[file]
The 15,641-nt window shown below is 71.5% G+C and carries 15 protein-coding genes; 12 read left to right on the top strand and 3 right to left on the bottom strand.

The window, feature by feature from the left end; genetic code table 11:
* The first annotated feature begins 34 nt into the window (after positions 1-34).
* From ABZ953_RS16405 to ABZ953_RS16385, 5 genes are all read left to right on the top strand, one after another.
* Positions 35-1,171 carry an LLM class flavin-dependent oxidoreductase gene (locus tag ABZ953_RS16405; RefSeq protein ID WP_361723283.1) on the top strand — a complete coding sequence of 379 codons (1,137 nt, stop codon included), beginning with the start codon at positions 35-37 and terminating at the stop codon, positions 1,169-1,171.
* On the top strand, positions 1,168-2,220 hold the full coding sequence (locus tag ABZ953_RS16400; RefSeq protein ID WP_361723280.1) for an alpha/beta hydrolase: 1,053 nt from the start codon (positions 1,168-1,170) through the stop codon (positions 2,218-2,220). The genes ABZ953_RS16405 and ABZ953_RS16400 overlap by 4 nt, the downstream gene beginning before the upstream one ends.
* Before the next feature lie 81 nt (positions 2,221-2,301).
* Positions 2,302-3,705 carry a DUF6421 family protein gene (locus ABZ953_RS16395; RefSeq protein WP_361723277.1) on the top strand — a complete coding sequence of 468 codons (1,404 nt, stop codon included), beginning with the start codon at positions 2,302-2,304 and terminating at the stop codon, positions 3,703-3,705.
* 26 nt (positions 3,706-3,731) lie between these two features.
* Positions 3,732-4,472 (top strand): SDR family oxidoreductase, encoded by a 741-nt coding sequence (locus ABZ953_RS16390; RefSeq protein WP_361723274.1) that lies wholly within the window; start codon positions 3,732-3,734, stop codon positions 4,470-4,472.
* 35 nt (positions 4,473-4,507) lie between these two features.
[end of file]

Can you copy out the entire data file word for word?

The 15,641-nt window shown below is 71.5% G+C and carries 15 protein-coding genes; 12 read left to right on the top strand and 3 right to left on the bottom strand.

The window, feature by feature from the left end; genetic code table 11:
* The first annotated feature begins 34 nt into the window (after positions 1-34).
* From ABZ953_RS16405 to ABZ953_RS16385, 5 genes are all read left to right on the top strand, one after another.
* Positions 35-1,171 carry an LLM class flavin-dependent oxidoreductase gene (locus tag ABZ953_RS16405; RefSeq protein ID WP_361723283.1) on the top strand — a complete coding sequence of 379 codons (1,137 nt, stop codon included), beginning with the start codon at positions 35-37 and terminating at the stop codon, positions 1,169-1,171.
* On the top strand, positions 1,168-2,220 hold the full coding sequence (locus tag ABZ953_RS16400; RefSeq protein ID WP_361723280.1) for an alpha/beta hydrolase: 1,053 nt from the start codon (positions 1,168-1,170) through the stop codon (positions 2,218-2,220). The genes ABZ953_RS16405 and ABZ953_RS16400 overlap by 4 nt, the downstream gene beginning before the upstream one ends.
* Before the next feature lie 81 nt (positions 2,221-2,301).
* Positions 2,302-3,705 carry a DUF6421 family protein gene (locus ABZ953_RS16395; RefSeq protein WP_361723277.1) on the top strand — a complete coding sequence of 468 codons (1,404 nt, stop codon included), beginning with the start codon at positions 2,302-2,304 and terminating at the stop codon, positions 3,703-3,705.
* 26 nt (positions 3,706-3,731) lie between these two features.
* Positions 3,732-4,472 (top strand): SDR family oxidoreductase, encoded by a 741-nt coding sequence (locus ABZ953_RS16390; RefSeq protein WP_361723274.1) that lies wholly within the window; start codon positions 3,732-3,734, stop codon positions 4,470-4,472.
* 35 nt (positions 4,473-4,507) lie between these two features.